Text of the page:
UGA Costa Rica Blog

¡Pura vida!

LEM: Getting started is half the battle

This is Part Three of a three part series on Local Effective Microorganisms (LEM) by Laura Ney and Kishan Mahmud. You can read Part One here and Part Two here.

On Wednesday, we looked at how LEM is made. Now, it’s time to look at the next step of the process.

LEM-Part3After making the LEM we:

  • Planned and marked our plot layout
  • Planted our plots
  • Built shelters for the compost study
  • Learned how to isolate DNA
  • Plated samples of our 4 LEM barrels for bacterial and fungal colony counts
  • Brewed the LEM liquid phase
  • Sampled and collected over 100 gallons of swine effluent from the UGA swine unit
  • Designed and built CO2 respiration/ammonia volatilization chambers
  • Insulated our LEMs against U.S. winters
  • Designed and built an application system to apply our treatments
  • And took hundreds of base-line samples

After a long, very smelly day of mixing and applying our LEM, False-LEM and Swine Effluent treatments, on Thursday Dec 4th 2014, the project officially began!

Now the real work begins. We have gotten the project off of the ground. The next few years, both here and in Monteverde, we will be measuring microbial activity using home-made CO2 respiration and NH3 volatilization chambers. We will be extracting nematodes from soil samples and analyzing their numbers and community structure. We will extract DNA samples and determine the different types of bacteria that are present and surviving in the soils. We will perform many different chemical extractions in order to measure the available nutrients of the soils. And these are just some of the array of soil analyses that we will preform on our plots. We will also perform various crop analyses which include taking near infra red readings which compare chlorophyll levels (greenness) as well as measuring yield and nutrient content of harvested crops. And maybe at the end of it all, we will have a slightly better understanding of the mystery of nutrient cycling that is constantly going on beneath our feet.  We would love to share our findings and along the way, explain some of the science and mechanisms behind why we are doing what we are doing and how soil does what it does.

Making Local Effective Microorganisms (LEM)

This is Part Two of a three part series on Local Effective Microorganisms (LEM) by Laura Ney and Kishan Mahmud. You can read Part One here.

Before we can preform any kind of project studying LEM, we must have LEM. The fermentation process required for LEM to mature takes about a month, so making the LEM was one of the first things we did. In Costa Rica, we had been making LEM for over a year before I (Laura) had begun my project so we had the technique down. The ingredients that are required: semolina flour, molasses, charcoal, raw milk, yeast and of course, the leaf litter, were all things that were readily available on campus. We ordered the semolina through the same providers that we ordered our live-stock supplemental feed, we kept a constant stock of cattle molasses in a big 50 gallon barrel, we had sacks of charcoal from cleaning out the fireplace and raw milk is obviously not a problem when you milk your own cows. In the U.S. however, these simple items were not quite as easy to come by. We had to call multiple sources before we found reasonably priced 50 pound sacks of semolina flour, we cleaned Kroger out of their 4.5 pound bags of all natural charcoal and since selling raw milk in Georgia is illegal, we had to find a local, raw goat milk producer whose milk was sold under the clause that it was for pet consumption only. Not to mention having to find the 50 gallon, open topped, food-grade plastic barrels to store the LEM in.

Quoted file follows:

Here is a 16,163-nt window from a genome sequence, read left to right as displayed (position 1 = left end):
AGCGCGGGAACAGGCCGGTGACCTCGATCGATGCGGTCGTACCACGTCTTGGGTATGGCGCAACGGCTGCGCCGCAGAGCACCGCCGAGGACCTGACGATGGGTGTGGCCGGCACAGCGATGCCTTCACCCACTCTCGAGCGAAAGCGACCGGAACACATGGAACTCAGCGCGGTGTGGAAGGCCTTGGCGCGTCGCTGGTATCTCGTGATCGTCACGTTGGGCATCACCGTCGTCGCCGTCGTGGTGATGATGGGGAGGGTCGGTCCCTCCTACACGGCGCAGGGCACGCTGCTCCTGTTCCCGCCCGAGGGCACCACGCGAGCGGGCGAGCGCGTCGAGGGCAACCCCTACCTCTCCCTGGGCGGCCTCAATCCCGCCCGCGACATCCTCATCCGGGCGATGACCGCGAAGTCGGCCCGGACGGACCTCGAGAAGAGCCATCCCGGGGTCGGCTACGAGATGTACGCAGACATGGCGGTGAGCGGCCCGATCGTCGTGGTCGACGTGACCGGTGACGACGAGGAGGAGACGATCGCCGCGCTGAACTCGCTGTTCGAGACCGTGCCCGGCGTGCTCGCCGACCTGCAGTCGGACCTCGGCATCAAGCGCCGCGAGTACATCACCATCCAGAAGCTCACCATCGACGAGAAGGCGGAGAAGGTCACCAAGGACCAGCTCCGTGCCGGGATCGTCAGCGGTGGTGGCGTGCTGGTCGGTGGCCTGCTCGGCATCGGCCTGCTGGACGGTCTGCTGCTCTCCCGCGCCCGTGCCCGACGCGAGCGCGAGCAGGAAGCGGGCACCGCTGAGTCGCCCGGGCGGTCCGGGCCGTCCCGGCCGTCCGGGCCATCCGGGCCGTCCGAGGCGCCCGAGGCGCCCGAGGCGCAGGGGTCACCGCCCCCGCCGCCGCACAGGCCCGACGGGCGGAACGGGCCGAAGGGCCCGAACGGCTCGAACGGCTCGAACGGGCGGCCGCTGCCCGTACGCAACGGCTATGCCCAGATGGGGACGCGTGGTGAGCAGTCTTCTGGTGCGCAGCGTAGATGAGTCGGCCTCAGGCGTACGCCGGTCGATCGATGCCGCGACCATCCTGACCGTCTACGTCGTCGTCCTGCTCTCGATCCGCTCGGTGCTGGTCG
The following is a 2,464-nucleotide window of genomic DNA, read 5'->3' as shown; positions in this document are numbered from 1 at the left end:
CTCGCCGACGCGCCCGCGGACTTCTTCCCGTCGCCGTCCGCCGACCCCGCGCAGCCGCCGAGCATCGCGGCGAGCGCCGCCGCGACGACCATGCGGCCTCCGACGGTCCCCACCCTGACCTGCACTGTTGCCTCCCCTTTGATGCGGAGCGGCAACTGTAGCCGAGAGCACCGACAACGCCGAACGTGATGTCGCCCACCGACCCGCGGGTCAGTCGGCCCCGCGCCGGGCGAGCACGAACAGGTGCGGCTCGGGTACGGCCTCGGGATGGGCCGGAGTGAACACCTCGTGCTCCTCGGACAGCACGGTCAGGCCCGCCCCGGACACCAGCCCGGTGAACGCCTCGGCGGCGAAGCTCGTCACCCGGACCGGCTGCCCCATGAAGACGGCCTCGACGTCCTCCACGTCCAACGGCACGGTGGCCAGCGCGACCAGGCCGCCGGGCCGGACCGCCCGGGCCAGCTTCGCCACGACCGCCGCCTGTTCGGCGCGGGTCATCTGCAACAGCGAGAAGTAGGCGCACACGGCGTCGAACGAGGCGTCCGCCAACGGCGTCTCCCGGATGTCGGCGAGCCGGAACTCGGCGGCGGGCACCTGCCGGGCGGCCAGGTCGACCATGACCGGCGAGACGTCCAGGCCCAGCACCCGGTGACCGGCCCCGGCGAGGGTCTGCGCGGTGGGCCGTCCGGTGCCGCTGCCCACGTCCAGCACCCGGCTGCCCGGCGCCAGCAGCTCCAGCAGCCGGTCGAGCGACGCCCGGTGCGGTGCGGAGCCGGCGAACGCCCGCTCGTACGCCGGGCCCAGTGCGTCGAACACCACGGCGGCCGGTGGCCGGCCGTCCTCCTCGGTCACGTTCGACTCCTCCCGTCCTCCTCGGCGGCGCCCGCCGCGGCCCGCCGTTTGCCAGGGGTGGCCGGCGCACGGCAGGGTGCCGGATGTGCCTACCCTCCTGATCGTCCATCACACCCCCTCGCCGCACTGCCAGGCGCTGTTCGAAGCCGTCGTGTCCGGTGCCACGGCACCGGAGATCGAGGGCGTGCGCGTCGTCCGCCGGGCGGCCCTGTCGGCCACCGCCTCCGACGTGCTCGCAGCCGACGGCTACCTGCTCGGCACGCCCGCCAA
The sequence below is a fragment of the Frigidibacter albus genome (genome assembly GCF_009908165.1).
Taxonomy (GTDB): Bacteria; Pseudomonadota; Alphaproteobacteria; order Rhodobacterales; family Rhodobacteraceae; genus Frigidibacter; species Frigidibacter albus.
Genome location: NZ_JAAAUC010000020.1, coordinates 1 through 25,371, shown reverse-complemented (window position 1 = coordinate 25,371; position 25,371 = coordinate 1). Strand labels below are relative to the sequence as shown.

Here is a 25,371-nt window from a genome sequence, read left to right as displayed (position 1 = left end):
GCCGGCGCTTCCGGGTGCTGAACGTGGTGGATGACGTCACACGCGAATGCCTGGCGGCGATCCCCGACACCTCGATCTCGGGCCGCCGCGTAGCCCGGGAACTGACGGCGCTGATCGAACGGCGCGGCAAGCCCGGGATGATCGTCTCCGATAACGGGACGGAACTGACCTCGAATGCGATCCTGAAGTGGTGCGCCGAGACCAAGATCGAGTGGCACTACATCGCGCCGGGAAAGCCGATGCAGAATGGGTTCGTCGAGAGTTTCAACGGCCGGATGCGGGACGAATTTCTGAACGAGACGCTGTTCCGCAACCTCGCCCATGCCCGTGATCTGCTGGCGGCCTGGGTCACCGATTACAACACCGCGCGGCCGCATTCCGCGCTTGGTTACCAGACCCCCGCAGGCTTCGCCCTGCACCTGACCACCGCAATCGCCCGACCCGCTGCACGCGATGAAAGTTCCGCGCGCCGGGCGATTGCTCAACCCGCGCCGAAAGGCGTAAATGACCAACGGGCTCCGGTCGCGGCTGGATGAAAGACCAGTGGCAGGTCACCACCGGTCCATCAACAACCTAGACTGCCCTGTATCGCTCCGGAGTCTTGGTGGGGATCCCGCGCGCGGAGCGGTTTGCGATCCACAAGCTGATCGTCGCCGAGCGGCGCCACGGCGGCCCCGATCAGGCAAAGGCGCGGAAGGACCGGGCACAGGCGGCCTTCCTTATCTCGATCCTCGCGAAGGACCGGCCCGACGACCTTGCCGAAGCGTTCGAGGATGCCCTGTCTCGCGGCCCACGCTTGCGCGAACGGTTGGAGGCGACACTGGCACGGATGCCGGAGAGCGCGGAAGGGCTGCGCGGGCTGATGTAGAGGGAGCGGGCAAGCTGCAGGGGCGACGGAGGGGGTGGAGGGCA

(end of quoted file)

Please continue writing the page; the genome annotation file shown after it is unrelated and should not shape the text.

MakingLEM

Once we finally got all of our ingredients and barrels gathered together we had the task of mixing it all up. This was no small task since we were making four batches of this stuff. (We collected leaf litter from three different locations to see if there was a difference in microbial communities between the location plus we had to make one “False LEM”, which contains no leaf litter inoculant.) To make all four of these LEM batches, we hand-mixed 200 pounds of semolina flour, with over 50 pounds of crushed charcoal, three sacks of collected leaf litter and multiple gallons of goats milk and molasses. Once we were done, we shoveled them into their respective barrels, sealed the tops and just made it to our next class, looking and smelling like we’d escaped from a baked goods factory explosion.

Stay tuned for Part Three of our LEM series on Friday!